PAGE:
During my meeting with Rubin, I brought up the topic of carbon tariffs. A couple of weeks ago I asked British economist Lord Nicholas Stern about using carbon tariffs to put countries like China on the same footing with North America once we place a cap/value on carbon. Stern warned against tariffs and said they should only be used as a last resort, after all attempts to negotiate agreements and industry standards have been exhausted. Stern said the tendancy will be to use carbon tariffs to carry forth protectionist agendas, which would be a dangerous mistake. Rubin dismissed Stern completely. He said carbon tariffs are absolutely necessary and are the *first* thing countries like Canada and the United States should put in place if they’re going to impose carbon caps on their own industry. He said Stern is living in a fantasy land if he thinks we have to time to negotiate international agreements. We have no time, he said, adding that it’s time to start playing hardball with countries like China.

Gotta agree with him on that one. I thought Stern was being too much of an idealists in response to that question.

5 thoughts on “Are we entering an age of reverse-globalization?”

  1. So- it seems to me it is a race- do we ween ourselves off of Oil and Coal quickly enough to offset the coming, higher energy prices. As encouraged as I am by recent progress in the Obama administration, I fear we are moving too slow- if we cannot move more quickly to the electrification of transportation, to renewable energy generation- and even to more nuclear power generation- and to updating our power infrastructure- we are going to get caught in a vicious cycle of Oil prices going up and down, our economy following this energy yo-yo, and a fickle electorate not staying the course through the coming storm, causing our policies to to also oscillate between a new energy future and the status quo, effectively moving us…nowhere.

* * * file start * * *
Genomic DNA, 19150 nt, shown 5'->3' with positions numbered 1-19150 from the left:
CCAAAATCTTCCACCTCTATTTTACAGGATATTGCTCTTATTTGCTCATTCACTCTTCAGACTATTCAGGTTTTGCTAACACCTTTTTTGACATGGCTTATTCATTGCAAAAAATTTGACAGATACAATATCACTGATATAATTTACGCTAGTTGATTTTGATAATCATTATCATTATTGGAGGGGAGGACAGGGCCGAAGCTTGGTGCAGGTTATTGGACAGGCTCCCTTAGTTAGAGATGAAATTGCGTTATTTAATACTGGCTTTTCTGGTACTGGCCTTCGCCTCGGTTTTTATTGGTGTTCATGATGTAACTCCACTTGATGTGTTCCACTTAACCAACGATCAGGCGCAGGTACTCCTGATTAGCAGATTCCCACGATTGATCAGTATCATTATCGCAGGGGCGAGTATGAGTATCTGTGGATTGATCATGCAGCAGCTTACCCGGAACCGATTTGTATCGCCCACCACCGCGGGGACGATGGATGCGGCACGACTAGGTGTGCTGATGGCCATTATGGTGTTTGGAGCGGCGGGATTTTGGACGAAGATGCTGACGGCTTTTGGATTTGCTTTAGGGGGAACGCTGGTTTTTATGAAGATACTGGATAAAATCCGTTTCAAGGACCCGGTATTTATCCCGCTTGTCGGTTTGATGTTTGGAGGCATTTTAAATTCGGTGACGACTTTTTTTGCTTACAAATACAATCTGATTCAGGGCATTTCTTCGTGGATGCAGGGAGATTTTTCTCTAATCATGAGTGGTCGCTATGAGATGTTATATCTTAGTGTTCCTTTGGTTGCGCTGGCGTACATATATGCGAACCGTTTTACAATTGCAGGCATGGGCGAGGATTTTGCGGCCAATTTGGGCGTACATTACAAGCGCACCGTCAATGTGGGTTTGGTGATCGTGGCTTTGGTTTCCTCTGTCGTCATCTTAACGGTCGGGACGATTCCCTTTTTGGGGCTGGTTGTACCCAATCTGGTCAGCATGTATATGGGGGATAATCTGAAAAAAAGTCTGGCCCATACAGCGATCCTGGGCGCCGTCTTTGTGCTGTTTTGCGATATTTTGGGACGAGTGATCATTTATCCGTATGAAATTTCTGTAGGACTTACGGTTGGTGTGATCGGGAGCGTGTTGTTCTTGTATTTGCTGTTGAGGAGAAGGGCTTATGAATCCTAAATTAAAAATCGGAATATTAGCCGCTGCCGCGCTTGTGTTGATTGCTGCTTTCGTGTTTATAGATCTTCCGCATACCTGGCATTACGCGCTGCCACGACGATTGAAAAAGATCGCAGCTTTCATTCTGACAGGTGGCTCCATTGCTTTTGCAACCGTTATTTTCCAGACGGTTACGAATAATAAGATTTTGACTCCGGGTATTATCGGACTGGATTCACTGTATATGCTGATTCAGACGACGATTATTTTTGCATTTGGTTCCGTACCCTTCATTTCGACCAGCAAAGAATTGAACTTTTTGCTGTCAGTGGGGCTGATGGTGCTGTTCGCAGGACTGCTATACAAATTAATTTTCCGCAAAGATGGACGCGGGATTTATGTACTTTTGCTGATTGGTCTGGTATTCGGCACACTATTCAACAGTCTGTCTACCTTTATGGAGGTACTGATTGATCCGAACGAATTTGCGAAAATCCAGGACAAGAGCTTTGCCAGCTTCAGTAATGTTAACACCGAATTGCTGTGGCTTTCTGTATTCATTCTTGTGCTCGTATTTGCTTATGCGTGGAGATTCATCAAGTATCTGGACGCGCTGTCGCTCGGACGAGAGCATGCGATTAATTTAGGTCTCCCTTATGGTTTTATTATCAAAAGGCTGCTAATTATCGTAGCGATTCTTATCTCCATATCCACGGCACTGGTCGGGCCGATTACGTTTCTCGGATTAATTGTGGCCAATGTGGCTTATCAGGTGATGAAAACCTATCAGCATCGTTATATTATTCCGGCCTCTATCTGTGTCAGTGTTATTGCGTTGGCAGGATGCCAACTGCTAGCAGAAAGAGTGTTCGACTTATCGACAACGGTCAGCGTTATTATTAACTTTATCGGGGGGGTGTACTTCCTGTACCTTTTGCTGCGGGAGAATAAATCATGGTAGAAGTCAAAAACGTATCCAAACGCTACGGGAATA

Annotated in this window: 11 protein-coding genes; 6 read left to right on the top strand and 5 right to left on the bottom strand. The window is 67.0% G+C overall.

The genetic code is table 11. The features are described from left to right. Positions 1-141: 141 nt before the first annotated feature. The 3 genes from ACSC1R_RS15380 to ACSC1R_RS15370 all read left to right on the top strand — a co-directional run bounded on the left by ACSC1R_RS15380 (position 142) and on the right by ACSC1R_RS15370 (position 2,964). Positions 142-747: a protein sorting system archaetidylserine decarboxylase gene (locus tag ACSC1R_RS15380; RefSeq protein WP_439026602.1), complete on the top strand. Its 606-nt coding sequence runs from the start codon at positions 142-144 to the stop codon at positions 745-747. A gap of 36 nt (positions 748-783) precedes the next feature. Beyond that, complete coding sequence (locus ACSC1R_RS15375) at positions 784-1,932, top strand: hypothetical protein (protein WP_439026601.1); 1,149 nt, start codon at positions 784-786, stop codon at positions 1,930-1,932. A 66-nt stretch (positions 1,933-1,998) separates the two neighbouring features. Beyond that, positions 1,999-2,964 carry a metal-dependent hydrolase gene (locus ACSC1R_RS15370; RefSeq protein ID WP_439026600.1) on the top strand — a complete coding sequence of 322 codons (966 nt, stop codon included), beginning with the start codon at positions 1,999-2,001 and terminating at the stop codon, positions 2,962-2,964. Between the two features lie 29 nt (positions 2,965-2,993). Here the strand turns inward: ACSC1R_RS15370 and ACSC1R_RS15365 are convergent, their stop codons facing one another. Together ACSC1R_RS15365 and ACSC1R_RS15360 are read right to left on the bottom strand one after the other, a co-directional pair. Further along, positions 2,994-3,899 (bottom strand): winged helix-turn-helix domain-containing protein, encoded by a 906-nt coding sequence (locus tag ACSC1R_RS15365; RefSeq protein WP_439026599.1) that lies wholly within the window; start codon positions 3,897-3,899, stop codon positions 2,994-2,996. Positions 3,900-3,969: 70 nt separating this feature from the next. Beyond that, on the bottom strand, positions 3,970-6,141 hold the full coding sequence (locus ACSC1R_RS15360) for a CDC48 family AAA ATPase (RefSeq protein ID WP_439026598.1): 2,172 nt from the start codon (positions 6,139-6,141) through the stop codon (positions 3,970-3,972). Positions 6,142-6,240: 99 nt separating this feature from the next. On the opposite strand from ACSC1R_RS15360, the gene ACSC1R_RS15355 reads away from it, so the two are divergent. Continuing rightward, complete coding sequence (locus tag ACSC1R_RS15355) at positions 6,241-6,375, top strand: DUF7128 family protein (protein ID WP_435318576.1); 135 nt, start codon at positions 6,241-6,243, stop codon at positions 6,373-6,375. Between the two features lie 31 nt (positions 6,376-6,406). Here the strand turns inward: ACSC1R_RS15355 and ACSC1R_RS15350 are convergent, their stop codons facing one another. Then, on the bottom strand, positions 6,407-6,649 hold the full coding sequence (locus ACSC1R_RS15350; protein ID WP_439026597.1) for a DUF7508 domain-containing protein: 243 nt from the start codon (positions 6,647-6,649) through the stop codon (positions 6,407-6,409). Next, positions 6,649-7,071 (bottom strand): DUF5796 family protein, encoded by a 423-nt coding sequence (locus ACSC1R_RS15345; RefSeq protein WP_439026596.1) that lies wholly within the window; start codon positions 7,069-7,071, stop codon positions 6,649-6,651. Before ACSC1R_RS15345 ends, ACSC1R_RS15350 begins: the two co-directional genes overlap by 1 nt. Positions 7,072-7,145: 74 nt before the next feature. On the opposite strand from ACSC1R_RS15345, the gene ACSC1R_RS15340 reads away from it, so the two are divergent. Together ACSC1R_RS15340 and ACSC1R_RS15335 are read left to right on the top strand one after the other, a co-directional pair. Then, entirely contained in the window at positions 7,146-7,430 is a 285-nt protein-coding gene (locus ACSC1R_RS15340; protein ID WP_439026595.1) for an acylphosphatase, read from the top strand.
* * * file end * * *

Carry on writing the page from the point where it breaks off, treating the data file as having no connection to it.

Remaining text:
Not to seem so pessimistic, but it sure seems like we are walking on a knifes edge that is getting narrower all the time. It seems like everything in the world has sped up, with cause and effect occurring more rapidly and more widespread- oh well- at least the future will be anything but boring!

  2. During the next few years, Canada is more likely to be a target of carbon tariffs than an imposer of them, given our complete inability to field an effective climate change policy.

    Indeed, the best we can hope for is that tariffs from the Obama administration will finally force us to make an effective move on the issue.

  3. I think such visions of the future miss out on a very important issue, feedback loops. Oil can never be $20 a gallon, noone would pay that.

    Last year we had a little preview of what happens when oil prices start to rocket. Two very important things happened.
    Firstly, consumption started to fall, as consumers found ways to use less.
    Secondly, alternatives became much more attractive. Corn ethanol (a horrible fuel) production boomed.

    Finally, the massively high oil prices were at least a factor in the crash (some claim the major factor). High oil prices lead to lower consumption, thus lower prices.

    All we need to do is make oil prices artificially higher, through taxes, and we will stave off any of these scary scenarios even easier.

  4. This sounds remarkably similar to what we have been saying for a while now in the Transition movement – that with the dual hits of climate change and peak oil globalisation as we know it, based as it is upon a cheap and easily transportable fuel (oil), is in jeopardy.
    In my own town, Farnham in Surrey, United Kingdom we are looking at creating an energy descent plan, like many other transition towns around the globe. To become more locally sustainable from both an economic and an energy point of view.
    It’s working – check out http://transitionfarnham.wordpress.com/ for what we are doing in my locale, and http://transitiontowns.org/ for info on the overall movement. It’s good.
    Cian